Study under review: Plate size and food consumption: a pre-registered experimental study in a general population sample.
The way to lose weight is by taking in fewer calories than you burn, but that’s easier said than done. One potential way to make energy intake reduction easier is to reduce plate size—a technique that’s suggested by reputable sources like the United Kingdom’s National Health Service. If someone uses a smaller plate, they may serve themselves smaller portions, and this will cause them to eat less overall. Or, perhaps the effort of having to refill a small plate will act as a minor barrier to taking in more food.
While these are nice stories that seem to make sense, stories aren’t science. Whether small plates lead to reductions in energy intake that can in turn lead to weight loss is a hypothesis that can and should be tested empirically. And it has; there have been enough studies in this context to feed three) meta-analyses on the topic. But, as some of these meta-analyses’ authors have noted, there is a problem: a sizable number of the studies that went into the analyses are of questionable quality (e.g., it’s unclear if they were randomized), or enroll people that don’t represent the general population well (e.g., children).
In order to determine whether plate size would actually affect food intake for most people, high-quality randomized controlled trials have to be conducted with participants who are more representative of the general population. Until recently, no such trial existed. The study under review aimed to fill this gap.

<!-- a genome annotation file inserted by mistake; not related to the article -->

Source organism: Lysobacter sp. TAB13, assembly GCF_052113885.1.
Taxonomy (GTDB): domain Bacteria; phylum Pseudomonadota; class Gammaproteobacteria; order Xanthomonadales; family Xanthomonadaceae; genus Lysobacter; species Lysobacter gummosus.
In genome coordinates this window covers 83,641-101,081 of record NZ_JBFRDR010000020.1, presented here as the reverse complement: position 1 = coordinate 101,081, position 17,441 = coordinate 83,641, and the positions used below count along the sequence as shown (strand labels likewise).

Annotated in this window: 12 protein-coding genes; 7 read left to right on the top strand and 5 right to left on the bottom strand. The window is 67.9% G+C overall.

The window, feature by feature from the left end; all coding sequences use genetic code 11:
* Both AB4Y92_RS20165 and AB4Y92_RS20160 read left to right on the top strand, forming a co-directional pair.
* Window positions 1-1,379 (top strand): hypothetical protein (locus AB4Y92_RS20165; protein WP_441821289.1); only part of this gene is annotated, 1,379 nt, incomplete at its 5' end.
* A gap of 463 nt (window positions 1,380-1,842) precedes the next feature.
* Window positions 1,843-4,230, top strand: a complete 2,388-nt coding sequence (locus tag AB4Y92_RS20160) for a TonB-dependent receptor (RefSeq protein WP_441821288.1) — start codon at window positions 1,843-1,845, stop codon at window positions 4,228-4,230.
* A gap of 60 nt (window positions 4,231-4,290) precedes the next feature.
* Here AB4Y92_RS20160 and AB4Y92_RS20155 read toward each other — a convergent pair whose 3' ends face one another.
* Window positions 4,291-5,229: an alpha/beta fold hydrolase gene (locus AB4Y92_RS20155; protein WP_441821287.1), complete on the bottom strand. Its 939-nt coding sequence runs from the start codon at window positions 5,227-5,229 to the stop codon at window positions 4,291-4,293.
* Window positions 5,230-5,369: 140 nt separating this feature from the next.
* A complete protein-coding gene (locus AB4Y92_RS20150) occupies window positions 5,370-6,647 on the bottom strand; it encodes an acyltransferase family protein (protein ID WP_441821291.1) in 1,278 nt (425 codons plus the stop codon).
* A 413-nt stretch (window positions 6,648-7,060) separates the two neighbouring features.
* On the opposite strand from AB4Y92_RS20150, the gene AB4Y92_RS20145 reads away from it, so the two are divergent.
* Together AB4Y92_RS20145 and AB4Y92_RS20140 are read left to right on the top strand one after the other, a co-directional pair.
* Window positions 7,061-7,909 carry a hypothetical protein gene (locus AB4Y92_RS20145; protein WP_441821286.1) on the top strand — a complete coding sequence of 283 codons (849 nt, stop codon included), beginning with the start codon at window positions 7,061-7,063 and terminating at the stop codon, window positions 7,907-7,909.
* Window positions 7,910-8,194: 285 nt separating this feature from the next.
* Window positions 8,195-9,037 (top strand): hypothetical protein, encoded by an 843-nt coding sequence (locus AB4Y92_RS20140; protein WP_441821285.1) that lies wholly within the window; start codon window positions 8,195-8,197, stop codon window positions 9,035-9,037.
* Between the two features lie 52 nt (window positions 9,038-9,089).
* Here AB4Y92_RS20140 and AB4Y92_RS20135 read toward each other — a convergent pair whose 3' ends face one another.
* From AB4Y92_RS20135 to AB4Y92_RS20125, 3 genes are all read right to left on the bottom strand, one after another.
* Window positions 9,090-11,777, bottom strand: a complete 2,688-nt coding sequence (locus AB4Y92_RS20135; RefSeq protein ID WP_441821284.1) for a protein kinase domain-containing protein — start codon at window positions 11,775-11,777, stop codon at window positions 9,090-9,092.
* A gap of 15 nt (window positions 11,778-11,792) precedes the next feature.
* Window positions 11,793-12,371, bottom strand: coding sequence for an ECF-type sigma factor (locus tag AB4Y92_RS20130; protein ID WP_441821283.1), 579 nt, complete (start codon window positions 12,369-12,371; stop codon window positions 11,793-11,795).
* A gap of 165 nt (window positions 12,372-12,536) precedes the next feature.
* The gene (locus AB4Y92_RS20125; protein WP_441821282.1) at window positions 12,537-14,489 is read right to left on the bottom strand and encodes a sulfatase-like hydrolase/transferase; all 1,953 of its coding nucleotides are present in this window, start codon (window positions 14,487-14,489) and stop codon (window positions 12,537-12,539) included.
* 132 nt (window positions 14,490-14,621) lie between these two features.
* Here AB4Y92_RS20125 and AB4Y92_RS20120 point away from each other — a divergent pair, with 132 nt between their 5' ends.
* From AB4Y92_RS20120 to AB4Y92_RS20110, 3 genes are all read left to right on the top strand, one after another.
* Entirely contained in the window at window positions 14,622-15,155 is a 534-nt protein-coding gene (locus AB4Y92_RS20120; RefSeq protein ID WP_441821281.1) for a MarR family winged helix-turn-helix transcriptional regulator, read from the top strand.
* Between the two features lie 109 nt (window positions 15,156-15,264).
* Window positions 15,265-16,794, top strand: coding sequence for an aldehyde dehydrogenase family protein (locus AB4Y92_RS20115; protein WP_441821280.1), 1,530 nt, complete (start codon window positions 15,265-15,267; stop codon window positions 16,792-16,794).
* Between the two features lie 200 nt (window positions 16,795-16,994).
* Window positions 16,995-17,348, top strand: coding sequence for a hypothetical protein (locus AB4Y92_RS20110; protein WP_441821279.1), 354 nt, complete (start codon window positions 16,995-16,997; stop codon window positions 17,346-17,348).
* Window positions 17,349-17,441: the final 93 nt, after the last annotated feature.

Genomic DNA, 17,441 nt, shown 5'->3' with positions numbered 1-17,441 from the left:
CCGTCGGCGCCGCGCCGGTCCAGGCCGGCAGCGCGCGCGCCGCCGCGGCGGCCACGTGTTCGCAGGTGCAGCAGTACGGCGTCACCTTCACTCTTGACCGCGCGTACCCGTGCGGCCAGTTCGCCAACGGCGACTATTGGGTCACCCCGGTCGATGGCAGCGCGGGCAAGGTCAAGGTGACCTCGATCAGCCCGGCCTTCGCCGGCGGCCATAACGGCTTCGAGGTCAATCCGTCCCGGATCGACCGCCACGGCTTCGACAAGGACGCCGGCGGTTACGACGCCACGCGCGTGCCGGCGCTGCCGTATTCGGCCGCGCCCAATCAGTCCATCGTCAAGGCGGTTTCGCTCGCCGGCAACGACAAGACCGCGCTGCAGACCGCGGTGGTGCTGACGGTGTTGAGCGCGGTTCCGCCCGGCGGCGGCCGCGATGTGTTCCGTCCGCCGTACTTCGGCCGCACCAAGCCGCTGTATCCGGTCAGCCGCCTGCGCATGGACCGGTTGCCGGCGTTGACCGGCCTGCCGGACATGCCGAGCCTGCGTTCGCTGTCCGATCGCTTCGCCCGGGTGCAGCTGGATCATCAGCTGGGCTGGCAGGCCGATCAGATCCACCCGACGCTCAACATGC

It’s plausible that eating off of smaller plates could lead to less food intake, which in turn could help with weight loss. However, many of the studies examining whether plate size actually affects food intake are of questionable quality or have recruited people that don’t represent the general population. The study under review was designed to examine the issue with a high-quality study design and people who are more representative of the general population.
Other Articles in Issue #60 (October 2019)
Vitamin D on the mind: can vitamin D help with Alzheimer's?
This randomized controlled trial suggests that supplementation has a surprisingly strong effect on aspects of cognition in people with mild Alzheimer's disease. But are the results a little too surprising?
Mini: Is vitamin D supplementation useful for pregnant women?
We've previously covered evidence suggesting that pregnant women supplementing with vitamin D have a lower risk of giving birth to babies with low birthweight. This Cochrane review suggests vitamin D may have other benefits as well.
Can vitamin D impact mortality?
This meta-analysis suggests that if it does, the effect size on all-cause mortality is pretty darn small. However, supplementation may reduce the risk of dying from cancer.
The surprisingly satiating effects of fasted cardio
Skipping breakfast before morning cardio cuts out some calories early in the day, but are those calories just consumed later on?
Supplementing spirulina for metabolic maladies
This meta-analysis synthesizes the latest evidence concerning spirulina's ability to make a dent in the metabolic syndrome.
Red flags in study design cast doubt on soy supplementation study results
Want to know some reasons why we don't usually cover studies looking at proprietary supplement blends? Then read on.
Interview: Suzanne Robotti, Founder of MedShadow
In this interview we chat with the founder of MedShadow, a nonprofit whose mission is to provide the information needed to weigh the risks and benefits of healthcare treatments.